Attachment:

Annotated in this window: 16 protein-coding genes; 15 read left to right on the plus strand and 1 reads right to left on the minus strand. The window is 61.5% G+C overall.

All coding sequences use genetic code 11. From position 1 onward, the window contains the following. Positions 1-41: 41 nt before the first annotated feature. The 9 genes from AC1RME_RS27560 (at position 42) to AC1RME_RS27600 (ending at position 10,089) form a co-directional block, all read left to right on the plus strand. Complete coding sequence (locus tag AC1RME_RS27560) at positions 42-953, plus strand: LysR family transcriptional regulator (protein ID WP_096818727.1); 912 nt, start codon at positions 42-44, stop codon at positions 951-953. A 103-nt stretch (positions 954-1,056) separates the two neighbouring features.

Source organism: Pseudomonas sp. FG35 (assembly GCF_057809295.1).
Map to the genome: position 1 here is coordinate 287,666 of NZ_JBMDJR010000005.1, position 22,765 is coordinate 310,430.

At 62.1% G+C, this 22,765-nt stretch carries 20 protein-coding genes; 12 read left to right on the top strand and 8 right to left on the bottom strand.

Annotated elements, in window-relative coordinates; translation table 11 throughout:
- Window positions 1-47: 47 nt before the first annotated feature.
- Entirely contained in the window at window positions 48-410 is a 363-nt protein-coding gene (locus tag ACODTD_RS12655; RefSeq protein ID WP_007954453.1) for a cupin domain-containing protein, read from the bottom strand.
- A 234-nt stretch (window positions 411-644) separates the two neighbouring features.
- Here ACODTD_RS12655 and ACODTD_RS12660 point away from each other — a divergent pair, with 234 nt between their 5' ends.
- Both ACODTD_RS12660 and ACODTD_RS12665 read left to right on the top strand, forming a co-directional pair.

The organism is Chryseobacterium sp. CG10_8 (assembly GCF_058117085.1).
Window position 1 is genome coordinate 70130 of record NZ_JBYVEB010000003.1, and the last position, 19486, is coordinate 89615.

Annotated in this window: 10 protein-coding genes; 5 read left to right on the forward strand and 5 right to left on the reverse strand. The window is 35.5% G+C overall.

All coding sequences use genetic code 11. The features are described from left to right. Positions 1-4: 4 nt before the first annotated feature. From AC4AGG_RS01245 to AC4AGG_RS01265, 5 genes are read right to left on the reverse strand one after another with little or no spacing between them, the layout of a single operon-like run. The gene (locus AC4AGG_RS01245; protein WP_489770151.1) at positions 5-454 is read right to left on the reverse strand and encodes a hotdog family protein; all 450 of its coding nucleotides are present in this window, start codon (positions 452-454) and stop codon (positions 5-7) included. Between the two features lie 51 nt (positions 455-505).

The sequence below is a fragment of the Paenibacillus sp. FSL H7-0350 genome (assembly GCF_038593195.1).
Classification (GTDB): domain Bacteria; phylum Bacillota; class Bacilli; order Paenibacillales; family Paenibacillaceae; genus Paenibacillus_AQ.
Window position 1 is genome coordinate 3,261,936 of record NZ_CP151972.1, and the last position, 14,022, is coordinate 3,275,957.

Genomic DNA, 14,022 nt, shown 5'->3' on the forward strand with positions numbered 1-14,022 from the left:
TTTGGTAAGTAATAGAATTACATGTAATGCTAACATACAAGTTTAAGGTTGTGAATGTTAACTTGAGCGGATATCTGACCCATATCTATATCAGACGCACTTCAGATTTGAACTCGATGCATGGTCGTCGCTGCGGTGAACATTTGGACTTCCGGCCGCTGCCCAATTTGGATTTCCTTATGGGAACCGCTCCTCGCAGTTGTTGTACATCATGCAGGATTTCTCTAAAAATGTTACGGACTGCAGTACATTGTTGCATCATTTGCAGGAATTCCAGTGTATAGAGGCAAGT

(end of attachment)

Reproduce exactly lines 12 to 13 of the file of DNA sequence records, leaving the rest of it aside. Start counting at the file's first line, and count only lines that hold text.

The organism is Chryseobacterium sp. CG10_8 (assembly GCF_058117085.1).
Window position 1 is genome coordinate 70130 of record NZ_JBYVEB010000003.1, and the last position, 19486, is coordinate 89615.